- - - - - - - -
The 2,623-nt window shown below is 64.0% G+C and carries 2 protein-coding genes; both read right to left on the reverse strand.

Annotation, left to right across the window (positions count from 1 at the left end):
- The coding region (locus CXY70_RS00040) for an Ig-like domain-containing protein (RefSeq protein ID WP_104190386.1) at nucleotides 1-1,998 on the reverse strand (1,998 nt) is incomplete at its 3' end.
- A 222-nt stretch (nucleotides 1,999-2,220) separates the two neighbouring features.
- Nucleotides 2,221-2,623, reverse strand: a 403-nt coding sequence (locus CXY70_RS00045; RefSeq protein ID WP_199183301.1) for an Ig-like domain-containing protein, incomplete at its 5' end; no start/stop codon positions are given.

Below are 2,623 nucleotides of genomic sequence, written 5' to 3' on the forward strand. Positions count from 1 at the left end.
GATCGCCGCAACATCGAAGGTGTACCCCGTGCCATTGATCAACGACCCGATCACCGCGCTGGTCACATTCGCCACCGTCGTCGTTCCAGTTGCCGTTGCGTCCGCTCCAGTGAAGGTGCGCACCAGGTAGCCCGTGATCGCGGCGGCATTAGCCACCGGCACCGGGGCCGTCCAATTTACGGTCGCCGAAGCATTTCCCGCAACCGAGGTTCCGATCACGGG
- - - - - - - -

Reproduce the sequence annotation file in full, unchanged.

The 2,623-nt window shown below is 64.0% G+C and carries 2 protein-coding genes; both read right to left on the reverse strand.

Annotation, left to right across the window (positions count from 1 at the left end):
- The coding region (locus CXY70_RS00040) for an Ig-like domain-containing protein (RefSeq protein ID WP_104190386.1) at nucleotides 1-1,998 on the reverse strand (1,998 nt) is incomplete at its 3' end.
- A 222-nt stretch (nucleotides 1,999-2,220) separates the two neighbouring features.
- Nucleotides 2,221-2,623, reverse strand: a 403-nt coding sequence (locus CXY70_RS00045; RefSeq protein ID WP_199183301.1) for an Ig-like domain-containing protein, incomplete at its 5' end; no start/stop codon positions are given.

Below are 2,623 nucleotides of genomic sequence, written 5' to 3' on the forward strand. Positions count from 1 at the left end.
GATCGCCGCAACATCGAAGGTGTACCCCGTGCCATTGATCAACGACCCGATCACCGCGCTGGTCACATTCGCCACCGTCGTCGTTCCAGTTGCCGTTGCGTCCGCTCCAGTGAAGGTGCGCACCAGGTAGCCCGTGATCGCGGCGGCATTAGCCACCGGCACCGGGGCCGTCCAATTTACGGTCGCCGAAGCATTTCCCGCAACCGAGGTTCCGATCACGGG